Russell misses the point in explaining his treatment of Kings Dolly
The first time I saw a man punch a horse, it was so funny I laughed out loud. That was at least three decades ago. You can still see it online. It's a scene from that classic 1974 film comedy Blazing Saddles. The character is Mongo, a big dumb brute who walks up to the horse and lamps it with a haymaker.
The second time I saw a man punch a horse was last week. It also can be seen online. Nine days ago at a race meeting in Tramore, the leading jockey Davy Russell gave his mount a box to the back of the head. Russell is neither dumb nor brutish, so what was his excuse?
The horse is a seven-year-old mare named Kings Dolly. Russell was in a cluster of jockeys leading their horses up to a "show" hurdle before the race. Kings Dolly canters up a little too keenly and then brakes at the last second. The sudden stop forces her front legs off the ground momentarily; they catch on the toe board as she tries to find her feet. None of this happens at speed; it is non-dramatic and unremarkable. Russell is lifted a few inches out of his saddle for a second. Just as quickly the horse is calm and static. He sits back down again. Then he draws back his right arm and lands a punch behind the horse's right ear. Then he nonchalantly turns her around to head back up the track. The whole incident lasts about seven seconds.
It is going to last a lot longer for Russell because it was captured by a TV camera. Within hours it was spreading like wildfire on social media. The jockey had been caught bang to rights in the court of public opinion.
Experts within the racing game say the mare is unlikely to have been physically damaged by the blow. And it should be remembered that there were no repeated blows. It was one single punch to the skull area that could have damaged his hand more than the horse's head.
But the game itself has once again been harmed because it looks like a desperately ignorant act: a closed fist, an abuse of power, a human bullying an animal.
It seems that with every passing generation, rural culture is becoming increasingly marginalised by urban and suburban society. Anyone who wishes to see country life remain robust and vibrant will appreciate the important role played by horse racing in its economy and general well-being.
But people who think their food comes from supermarkets won't generally have much interest in rural pursuits. It is a vast cohort of the population and it is a stranger to racing. If they happen to catch it on television at all, it will be in brief highlights on the sports bulletins at the end of news programmes. And these highlights will usually consist of a bunch of small people forcing horses to run at high speeds, frequently over dangerous fences, and sometimes being hit repeatedly with a stick to go even faster. The number of casual observers who deem this to be acceptable practice is dwindling. The Russell episode will only alienate more of them.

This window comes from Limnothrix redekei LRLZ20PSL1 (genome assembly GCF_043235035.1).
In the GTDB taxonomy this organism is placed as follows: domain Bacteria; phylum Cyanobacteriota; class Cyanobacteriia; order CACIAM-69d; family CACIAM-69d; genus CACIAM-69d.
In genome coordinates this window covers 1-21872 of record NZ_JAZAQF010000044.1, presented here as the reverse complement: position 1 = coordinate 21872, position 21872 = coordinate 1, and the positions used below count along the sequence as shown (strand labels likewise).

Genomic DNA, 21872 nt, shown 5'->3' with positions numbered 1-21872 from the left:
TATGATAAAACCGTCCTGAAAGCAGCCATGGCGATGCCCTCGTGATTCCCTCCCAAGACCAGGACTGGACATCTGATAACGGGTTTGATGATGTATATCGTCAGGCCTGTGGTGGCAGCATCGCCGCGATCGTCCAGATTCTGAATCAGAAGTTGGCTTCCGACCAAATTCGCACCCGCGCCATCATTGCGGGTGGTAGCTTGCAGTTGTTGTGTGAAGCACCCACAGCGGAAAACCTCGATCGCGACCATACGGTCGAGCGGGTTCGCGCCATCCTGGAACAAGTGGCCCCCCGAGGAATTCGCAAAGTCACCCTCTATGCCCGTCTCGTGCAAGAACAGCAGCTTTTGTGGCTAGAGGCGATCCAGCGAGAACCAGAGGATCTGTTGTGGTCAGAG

The industry's senior figures are evidently well aware of its image issues; they know which way the wind is blowing. And the fact that one of its star personalities, a former champion jockey, saw fit to treat a horse in this manner can only have unnerved its guardians.
But inevitably some of its insiders also lapsed into siege mentality when the pictures from Tramore went viral. One of Russell's colleagues, Robbie Power, engaged in a bit of jockeysplaining - which is to say, he blamed the horse. "It looked as if the horse was paying no attention to Davy's instructions to slow down going into the hurdle," offered Power. "There was no malicious intent there and people need to realise that."
Bold horse, naughty horse, uppity horse, refusing to submit to the "instructions" of her master. Sure it's no wonder Russell had to put manners on her with a box behind the ear. "Find a horseman," tweeted a racing manager named David Redvers, "who claims he has never hit or kicked a horse and you will find a liar."
Russell's behaviour, said Bruce Millington, was showing the sport's "ugly face to the outside world." Millington is editor of the Racing Post. His comment piece in Thursday's edition was a clear-headed rejection of the industry's denial and defensive reaction.
"I am left with a feeling of acute disappointment," he wrote, "that there are so many people keen to trivialise the incident, which shocked me when I first saw it and has never left anything other than an unpleasant taste in my mouth in subsequent viewings."
As for Russell himself, he hadn't even the cop-on to apologise, if only for the sake of damage limitation. "The situation with Kings Dolly was an ordinary enough situation," said the Youghal man in his newspaper column on Monday, "and I didn't do anything out of the ordinary." He reassured his readers that he rides "every horse to win, no matter what, and would never do anything to hamper its chances."
Talk about missing the point. Pretty much everyone else thought it was about animal welfare, not about winning or losing a handicap hurdle in Tramore. Even Mongo would have understood that.
Sunday Indo Sport